The Bill Sims Wool and Mohair Research Laboratory, housed at the Texas A&M AgriLife Research and Extension Center in San Angelo, has a 35-year history of analyzing fiber samples of sheep and goats for quality and yield.
It’s a service they offer to fiber producers nationwide, and San Angelo is now one of only two research laboratories that provides those services in the U.S.
“We’ve always offered our services to alpaca producers too, but we want to make sure the industry is aware we’re not just limited to sheep and goats,” said Ronald Pope, Ph.D., AgriLife Research animal fiber scientist, San Angelo. “We provide timely and meaningful information to producers about their animal’s fiber based on the samples they send.”
The state-of-the-art laboratory utilizes over $1 million of equipment, which includes infrared, microscopes and lasers, to scientifically analyze the fiber samples submitted to them. These are typically wool, mohair or cashmere samples, but they also analyze alpaca.
Alpaca fiber is used in clothing, rugs and other textiles. It has a similar structure to wool fiber and can be tested using the same technology. American alpaca breeders have traditionally bred the animals for fiber diameter, which is a highly inheritable trait. The smaller the diameter, the finer and softer the fiber. That fact makes scientific analysis of the fiber a key part of making sound production decisions.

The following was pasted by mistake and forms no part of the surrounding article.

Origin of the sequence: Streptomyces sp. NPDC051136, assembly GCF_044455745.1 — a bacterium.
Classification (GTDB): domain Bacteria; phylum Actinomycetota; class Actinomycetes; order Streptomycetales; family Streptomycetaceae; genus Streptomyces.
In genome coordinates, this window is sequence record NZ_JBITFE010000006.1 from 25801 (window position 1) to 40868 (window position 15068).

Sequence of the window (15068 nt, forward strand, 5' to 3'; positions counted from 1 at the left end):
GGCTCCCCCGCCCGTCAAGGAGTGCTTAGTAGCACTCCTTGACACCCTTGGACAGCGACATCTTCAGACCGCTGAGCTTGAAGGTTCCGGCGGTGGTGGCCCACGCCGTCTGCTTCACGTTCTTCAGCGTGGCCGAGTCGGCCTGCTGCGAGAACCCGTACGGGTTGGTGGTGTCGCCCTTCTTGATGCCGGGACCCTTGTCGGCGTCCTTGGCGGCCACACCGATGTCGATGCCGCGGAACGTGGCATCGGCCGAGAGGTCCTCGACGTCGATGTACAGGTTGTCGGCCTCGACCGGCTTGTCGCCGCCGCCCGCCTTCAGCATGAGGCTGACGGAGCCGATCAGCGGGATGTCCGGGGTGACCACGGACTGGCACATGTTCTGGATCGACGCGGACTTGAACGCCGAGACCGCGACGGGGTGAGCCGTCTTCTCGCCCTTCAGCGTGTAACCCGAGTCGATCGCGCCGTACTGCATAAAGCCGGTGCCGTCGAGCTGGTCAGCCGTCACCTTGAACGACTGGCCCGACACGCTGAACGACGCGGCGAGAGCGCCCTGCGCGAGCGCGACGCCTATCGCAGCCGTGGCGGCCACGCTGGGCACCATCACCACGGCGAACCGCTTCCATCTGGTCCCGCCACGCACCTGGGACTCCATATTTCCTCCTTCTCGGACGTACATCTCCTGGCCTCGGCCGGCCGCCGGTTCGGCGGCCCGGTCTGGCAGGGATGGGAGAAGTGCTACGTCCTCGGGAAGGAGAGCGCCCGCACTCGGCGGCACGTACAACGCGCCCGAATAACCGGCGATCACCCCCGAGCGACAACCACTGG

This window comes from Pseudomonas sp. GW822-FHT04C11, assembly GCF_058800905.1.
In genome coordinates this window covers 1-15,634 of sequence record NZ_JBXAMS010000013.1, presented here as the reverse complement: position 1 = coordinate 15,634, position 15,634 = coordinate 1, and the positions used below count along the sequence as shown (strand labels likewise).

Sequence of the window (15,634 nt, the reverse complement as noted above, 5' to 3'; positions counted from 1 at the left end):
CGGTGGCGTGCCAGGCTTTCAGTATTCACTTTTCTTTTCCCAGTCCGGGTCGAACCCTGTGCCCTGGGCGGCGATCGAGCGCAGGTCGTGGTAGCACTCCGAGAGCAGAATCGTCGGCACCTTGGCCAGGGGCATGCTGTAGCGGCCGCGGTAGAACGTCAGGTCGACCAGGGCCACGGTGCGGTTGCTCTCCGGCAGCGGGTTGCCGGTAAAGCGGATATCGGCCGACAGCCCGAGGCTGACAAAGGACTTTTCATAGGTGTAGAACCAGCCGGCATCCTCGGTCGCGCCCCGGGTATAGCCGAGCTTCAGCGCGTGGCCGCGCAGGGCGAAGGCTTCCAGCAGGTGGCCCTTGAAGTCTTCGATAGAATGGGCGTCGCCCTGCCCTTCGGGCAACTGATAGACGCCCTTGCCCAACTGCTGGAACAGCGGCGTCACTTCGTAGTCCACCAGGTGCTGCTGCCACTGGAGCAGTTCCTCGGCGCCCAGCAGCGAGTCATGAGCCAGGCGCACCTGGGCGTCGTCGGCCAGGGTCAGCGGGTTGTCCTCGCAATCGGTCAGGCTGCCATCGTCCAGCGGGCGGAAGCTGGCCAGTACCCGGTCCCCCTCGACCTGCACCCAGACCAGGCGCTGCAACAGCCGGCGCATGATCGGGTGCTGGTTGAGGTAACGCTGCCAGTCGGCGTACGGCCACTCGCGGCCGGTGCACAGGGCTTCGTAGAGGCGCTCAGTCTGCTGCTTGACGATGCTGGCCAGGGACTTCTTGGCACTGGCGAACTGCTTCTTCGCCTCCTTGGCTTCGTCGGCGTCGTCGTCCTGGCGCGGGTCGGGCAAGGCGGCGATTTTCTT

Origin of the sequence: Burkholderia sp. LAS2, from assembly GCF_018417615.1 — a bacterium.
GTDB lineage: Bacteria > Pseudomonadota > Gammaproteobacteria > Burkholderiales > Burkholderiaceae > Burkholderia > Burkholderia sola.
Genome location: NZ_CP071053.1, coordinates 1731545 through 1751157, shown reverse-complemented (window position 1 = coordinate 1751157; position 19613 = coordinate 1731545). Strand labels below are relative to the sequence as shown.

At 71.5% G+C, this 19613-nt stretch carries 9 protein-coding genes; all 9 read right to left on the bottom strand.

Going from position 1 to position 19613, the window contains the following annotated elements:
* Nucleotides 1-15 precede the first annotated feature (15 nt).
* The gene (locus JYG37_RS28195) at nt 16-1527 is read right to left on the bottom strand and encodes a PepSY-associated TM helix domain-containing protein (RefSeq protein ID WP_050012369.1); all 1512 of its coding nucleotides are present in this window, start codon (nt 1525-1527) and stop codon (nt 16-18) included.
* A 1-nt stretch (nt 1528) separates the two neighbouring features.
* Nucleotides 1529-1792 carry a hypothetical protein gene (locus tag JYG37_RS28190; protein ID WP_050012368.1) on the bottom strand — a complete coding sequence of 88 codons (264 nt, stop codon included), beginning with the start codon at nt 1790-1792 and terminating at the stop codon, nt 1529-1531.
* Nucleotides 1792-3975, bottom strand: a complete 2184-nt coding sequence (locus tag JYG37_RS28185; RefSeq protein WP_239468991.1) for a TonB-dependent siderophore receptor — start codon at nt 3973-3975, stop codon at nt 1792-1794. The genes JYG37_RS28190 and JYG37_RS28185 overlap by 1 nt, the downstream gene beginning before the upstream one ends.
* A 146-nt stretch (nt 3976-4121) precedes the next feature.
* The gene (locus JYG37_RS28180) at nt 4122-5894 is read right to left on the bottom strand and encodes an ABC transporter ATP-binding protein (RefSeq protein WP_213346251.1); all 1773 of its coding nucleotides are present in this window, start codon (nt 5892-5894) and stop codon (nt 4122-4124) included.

Pope said knowing which animals produce the best fiber is crucial in making genetic decisions that improve breeding programs and their associated bottom lines. The lab can analyze fiber diameter, length and yield. The lab has also conducted research on North American environmental effects on fiber production among alpaca, sheep, Angora goats and cashmere goats.
The Bill Sims Wool and Mohair Research Laboratory was established in 1985 to address the needs of national wool and mohair research programs. The research done on objective measurement of fiber has been critical for ensuring international wool imports meet the specifications of U.S. textile mills and that U.S. exported wool meets global standards.